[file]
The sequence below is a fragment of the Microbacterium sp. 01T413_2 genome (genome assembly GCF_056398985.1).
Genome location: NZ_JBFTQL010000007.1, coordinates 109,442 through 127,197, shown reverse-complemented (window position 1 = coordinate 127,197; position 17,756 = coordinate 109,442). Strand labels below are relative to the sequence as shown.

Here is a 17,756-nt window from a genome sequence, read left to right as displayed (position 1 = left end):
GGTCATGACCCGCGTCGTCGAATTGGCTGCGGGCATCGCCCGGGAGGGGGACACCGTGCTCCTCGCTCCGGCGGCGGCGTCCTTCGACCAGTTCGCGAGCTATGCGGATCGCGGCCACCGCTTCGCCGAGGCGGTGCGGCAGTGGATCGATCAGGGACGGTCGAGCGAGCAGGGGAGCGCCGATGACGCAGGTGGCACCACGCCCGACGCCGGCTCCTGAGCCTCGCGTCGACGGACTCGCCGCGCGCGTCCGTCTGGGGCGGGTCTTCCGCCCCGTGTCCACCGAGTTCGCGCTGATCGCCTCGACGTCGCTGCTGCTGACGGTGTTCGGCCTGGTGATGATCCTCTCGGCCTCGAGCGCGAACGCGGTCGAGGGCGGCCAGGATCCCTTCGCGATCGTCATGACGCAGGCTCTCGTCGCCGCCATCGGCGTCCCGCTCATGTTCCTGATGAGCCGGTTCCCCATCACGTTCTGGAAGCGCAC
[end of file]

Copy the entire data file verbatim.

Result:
The sequence below is a fragment of the Microbacterium sp. 01T413_2 genome (genome assembly GCF_056398985.1).
Genome location: NZ_JBFTQL010000007.1, coordinates 109,442 through 127,197, shown reverse-complemented (window position 1 = coordinate 127,197; position 17,756 = coordinate 109,442). Strand labels below are relative to the sequence as shown.

Here is a 17,756-nt window from a genome sequence, read left to right as displayed (position 1 = left end):
GGTCATGACCCGCGTCGTCGAATTGGCTGCGGGCATCGCCCGGGAGGGGGACACCGTGCTCCTCGCTCCGGCGGCGGCGTCCTTCGACCAGTTCGCGAGCTATGCGGATCGCGGCCACCGCTTCGCCGAGGCGGTGCGGCAGTGGATCGATCAGGGACGGTCGAGCGAGCAGGGGAGCGCCGATGACGCAGGTGGCACCACGCCCGACGCCGGCTCCTGAGCCTCGCGTCGACGGACTCGCCGCGCGCGTCCGTCTGGGGCGGGTCTTCCGCCCCGTGTCCACCGAGTTCGCGCTGATCGCCTCGACGTCGCTGCTGCTGACGGTGTTCGGCCTGGTGATGATCCTCTCGGCCTCGAGCGCGAACGCGGTCGAGGGCGGCCAGGATCCCTTCGCGATCGTCATGACGCAGGCTCTCGTCGCCGCCATCGGCGTCCCGCTCATGTTCCTGATGAGCCGGTTCCCCATCACGTTCTGGAAGCGCAC